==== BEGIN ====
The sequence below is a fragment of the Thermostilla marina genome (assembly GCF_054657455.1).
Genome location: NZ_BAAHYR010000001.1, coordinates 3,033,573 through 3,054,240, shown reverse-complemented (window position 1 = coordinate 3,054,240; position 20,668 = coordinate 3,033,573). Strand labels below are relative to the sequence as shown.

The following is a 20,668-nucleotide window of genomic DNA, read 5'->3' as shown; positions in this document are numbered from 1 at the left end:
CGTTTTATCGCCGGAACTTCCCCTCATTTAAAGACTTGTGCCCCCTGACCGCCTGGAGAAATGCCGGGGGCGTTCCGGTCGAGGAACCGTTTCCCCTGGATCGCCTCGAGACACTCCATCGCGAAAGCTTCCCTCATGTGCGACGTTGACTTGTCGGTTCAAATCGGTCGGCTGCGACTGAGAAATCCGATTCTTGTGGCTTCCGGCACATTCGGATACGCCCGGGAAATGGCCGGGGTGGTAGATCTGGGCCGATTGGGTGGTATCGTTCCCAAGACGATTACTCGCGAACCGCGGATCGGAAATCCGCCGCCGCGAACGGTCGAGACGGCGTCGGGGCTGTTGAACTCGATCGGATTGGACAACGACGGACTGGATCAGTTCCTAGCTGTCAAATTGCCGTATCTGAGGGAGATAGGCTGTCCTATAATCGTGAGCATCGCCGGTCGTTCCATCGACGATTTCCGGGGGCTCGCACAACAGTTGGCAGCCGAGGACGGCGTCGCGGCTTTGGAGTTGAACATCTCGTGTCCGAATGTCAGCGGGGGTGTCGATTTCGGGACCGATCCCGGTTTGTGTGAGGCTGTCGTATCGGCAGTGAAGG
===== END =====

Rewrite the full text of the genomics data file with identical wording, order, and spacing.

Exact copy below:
The sequence below is a fragment of the Thermostilla marina genome (assembly GCF_054657455.1).
Genome location: NZ_BAAHYR010000001.1, coordinates 3,033,573 through 3,054,240, shown reverse-complemented (window position 1 = coordinate 3,054,240; position 20,668 = coordinate 3,033,573). Strand labels below are relative to the sequence as shown.

The following is a 20,668-nucleotide window of genomic DNA, read 5'->3' as shown; positions in this document are numbered from 1 at the left end:
CGTTTTATCGCCGGAACTTCCCCTCATTTAAAGACTTGTGCCCCCTGACCGCCTGGAGAAATGCCGGGGGCGTTCCGGTCGAGGAACCGTTTCCCCTGGATCGCCTCGAGACACTCCATCGCGAAAGCTTCCCTCATGTGCGACGTTGACTTGTCGGTTCAAATCGGTCGGCTGCGACTGAGAAATCCGATTCTTGTGGCTTCCGGCACATTCGGATACGCCCGGGAAATGGCCGGGGTGGTAGATCTGGGCCGATTGGGTGGTATCGTTCCCAAGACGATTACTCGCGAACCGCGGATCGGAAATCCGCCGCCGCGAACGGTCGAGACGGCGTCGGGGCTGTTGAACTCGATCGGATTGGACAACGACGGACTGGATCAGTTCCTAGCTGTCAAATTGCCGTATCTGAGGGAGATAGGCTGTCCTATAATCGTGAGCATCGCCGGTCGTTCCATCGACGATTTCCGGGGGCTCGCACAACAGTTGGCAGCCGAGGACGGCGTCGCGGCTTTGGAGTTGAACATCTCGTGTCCGAATGTCAGCGGGGGTGTCGATTTCGGGACCGATCCCGGTTTGTGTGAGGCTGTCGTATCGGCAGTGAAGG